Google (or Bing) “images of lawyers” and view the images. What do you see? What you see is the societal standard created by exclusionary practices (if you try this on Oct. 15, 2020 or later, you will see a variety of lawyers thanks to a change in the algorithm that no longer favors white, male faces as the standard for images searches). If we want to be intentionally exposed to a different image we have to search “woman lawyer,” “Muslim lawyer,” “Black lawyer,” Hispanic lawyer.” [We have to put a condition or qualifier in front of the noun to signify something other than the generated standard.]
Secondly, stop putting your diverse employees on the “Diversity and Inclusion Committee,” but leaving them off of the “Executive Committee” or “Hiring Committee.” We profess inclusion but fail to include diverse employees on decision-making committees within our organization because they don’t “fit in with the culture and long-standing practices.” [Or the phasing “their expertise is more valuable elsewhere” is thrown out there.] We have to accept that not all lawyers will look or behave as the [institutional norms society continues to dictate and perpetuate]. Organizations have to also stop hiding behind the curtain of “meritocracy” to avoid the perceptions of bias and recognize not all opportunities are presented equitably to all persons.
Finally, stop being judgmental. Because a woman chooses to wear pants instead of a skirt does not make her too ambitious. A lawyer’s decision to wear bright-color ties or patterned shirts does not have any bearing on his or her ability to perform. The names “Daquan,” “Muhammed,” or “Sally” are not representative of one’s ability to add value to an organization. A denial of a lawyer’s ability based on superficial conditions says less about the lawyer and reveals more about the person making the assessment or judgment.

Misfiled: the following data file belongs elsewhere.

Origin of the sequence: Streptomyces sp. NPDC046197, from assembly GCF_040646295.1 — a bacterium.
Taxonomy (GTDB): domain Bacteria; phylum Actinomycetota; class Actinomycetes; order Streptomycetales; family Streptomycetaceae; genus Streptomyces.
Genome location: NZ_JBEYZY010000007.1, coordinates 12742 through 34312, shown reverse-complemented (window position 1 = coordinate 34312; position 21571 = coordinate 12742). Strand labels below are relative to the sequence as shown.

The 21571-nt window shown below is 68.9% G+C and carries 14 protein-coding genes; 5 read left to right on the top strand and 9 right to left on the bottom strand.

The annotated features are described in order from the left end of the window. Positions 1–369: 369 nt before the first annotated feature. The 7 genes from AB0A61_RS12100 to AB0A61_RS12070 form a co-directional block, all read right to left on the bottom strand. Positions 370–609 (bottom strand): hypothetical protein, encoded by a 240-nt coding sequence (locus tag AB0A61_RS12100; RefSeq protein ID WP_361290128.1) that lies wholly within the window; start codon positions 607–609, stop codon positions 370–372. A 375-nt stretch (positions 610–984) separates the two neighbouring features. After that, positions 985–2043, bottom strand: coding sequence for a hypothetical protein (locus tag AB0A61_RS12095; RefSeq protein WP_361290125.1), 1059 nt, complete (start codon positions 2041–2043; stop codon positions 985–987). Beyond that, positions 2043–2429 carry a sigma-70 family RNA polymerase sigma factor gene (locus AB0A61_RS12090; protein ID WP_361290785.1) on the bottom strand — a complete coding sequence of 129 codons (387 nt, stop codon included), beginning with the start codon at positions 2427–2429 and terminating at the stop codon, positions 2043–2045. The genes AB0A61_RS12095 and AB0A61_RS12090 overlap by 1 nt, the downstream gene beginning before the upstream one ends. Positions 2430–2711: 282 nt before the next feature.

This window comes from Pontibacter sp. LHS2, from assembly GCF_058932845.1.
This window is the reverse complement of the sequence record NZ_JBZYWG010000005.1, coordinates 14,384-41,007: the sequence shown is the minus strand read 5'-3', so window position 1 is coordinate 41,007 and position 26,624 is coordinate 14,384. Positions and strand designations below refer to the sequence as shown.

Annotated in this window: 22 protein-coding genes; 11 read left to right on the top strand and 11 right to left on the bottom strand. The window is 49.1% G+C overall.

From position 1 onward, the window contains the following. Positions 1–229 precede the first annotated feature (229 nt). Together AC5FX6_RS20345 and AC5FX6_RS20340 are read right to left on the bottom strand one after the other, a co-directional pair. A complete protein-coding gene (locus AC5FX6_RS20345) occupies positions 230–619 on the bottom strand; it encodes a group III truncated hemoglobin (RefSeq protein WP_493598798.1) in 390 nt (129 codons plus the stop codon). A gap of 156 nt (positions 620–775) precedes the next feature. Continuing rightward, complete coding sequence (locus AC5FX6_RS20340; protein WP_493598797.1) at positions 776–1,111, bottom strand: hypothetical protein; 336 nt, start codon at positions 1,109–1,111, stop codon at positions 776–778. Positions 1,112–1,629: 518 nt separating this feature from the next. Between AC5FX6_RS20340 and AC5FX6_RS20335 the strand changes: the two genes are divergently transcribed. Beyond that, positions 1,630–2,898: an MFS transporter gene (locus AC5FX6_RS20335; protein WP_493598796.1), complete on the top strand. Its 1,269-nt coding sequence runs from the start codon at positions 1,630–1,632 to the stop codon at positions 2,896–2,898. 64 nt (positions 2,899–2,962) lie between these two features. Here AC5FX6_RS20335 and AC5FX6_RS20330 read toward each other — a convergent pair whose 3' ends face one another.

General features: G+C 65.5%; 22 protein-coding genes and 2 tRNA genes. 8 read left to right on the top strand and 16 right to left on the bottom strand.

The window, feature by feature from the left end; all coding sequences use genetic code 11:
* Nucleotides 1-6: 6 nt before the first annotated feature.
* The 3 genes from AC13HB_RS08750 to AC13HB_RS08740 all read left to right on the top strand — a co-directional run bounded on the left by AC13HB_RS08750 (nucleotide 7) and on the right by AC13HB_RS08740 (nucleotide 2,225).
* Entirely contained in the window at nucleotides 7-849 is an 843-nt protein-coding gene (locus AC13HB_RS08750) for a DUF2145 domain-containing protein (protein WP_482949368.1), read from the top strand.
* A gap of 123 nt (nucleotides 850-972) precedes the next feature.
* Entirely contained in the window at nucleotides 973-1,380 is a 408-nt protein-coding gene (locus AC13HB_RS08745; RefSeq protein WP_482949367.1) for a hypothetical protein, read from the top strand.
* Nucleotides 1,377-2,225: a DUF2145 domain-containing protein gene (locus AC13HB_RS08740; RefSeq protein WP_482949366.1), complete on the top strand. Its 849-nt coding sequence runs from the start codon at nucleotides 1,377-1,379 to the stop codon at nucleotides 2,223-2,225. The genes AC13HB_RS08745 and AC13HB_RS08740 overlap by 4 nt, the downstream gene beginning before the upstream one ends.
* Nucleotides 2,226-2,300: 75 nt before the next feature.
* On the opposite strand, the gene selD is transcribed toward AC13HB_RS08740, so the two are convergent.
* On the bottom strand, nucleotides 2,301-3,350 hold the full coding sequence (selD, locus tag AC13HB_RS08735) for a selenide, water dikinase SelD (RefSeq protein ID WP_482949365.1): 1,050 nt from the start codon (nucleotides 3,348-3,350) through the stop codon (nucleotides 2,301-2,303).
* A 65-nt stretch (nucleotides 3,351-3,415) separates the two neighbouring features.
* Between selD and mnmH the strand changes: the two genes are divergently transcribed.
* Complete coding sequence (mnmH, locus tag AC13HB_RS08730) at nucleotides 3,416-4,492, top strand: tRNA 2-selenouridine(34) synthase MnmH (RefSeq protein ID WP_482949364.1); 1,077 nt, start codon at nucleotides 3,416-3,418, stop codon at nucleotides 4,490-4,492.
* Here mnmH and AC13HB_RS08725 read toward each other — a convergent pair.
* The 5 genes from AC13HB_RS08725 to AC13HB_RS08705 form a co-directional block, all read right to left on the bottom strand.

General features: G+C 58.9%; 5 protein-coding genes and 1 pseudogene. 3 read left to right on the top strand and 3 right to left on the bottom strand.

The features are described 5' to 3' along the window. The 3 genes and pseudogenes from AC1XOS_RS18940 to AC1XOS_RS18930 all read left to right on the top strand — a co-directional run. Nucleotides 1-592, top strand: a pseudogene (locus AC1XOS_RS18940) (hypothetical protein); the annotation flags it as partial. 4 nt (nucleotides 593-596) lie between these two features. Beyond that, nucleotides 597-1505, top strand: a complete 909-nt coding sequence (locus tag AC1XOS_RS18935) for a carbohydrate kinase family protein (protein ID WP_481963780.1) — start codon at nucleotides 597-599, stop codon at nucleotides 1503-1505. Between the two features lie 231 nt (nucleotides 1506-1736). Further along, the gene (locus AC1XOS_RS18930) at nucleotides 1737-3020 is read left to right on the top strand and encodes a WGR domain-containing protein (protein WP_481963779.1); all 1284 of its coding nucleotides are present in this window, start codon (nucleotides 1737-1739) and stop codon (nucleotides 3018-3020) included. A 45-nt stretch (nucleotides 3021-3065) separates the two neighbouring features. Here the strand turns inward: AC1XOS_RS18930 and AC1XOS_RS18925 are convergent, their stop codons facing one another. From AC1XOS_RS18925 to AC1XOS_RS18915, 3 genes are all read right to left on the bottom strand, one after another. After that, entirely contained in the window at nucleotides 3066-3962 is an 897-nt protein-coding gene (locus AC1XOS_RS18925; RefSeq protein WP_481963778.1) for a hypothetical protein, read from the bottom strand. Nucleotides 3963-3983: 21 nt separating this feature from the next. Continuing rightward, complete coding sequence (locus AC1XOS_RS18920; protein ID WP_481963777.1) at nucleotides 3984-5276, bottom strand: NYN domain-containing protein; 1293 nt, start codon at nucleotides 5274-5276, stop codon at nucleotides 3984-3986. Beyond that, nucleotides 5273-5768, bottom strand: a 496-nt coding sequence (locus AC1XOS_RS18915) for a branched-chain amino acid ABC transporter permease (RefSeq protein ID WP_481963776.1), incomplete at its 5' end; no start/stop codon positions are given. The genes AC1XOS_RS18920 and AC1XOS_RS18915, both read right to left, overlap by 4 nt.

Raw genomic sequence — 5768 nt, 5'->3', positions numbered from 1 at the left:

The legal profession is one of tradition, prestige, and integrity. However, these words are not synonymous with inflexibility, prejudice, and exclusion. We cannot continue to judge people because they do not fit ideal image of a “capable lawyer” while professing greater inclusivity. The profession hasn’t become less prestigious, it was built in a nation that was never tolerant of difference or use to having to share what historically provided the comfort and safety of intellectual and socioeconomic elitism. Being different does not make one incompetent or unprofessional. Being Black does not make one incompetent or unprofessional. Being a woman does not make one incompetent or unprofessional. Being an immigrant does not make one incompetent or unprofessional. Being LGBTQ+ does not make one incompetent or unprofessional. Stop prescribing to the subjective, societal standard of professional behavior based on a history of exclusionary norms and practice and appreciate that using diverse cultural norms or lived personal experiences within the workplace does not make one incompetent or unprofessional.
“The profession hasn’t become less prestigious, it was built in a nation that was never tolerant of difference or used to having to share what historically provided the comfort and safety of intellectual and socioeconomic elitism.”
The legal profession is not immune from exclusionary practices. It was built on exclusion and is not absolved from its responsibility in the minuscule diverse representation caused by practices that continue to promote historically advantaged populations while disadvantaging others. As a profession, judge not, those who have endured the grind and the rigor to have their name added to a State Bar’s roster of capable and competent lawyers.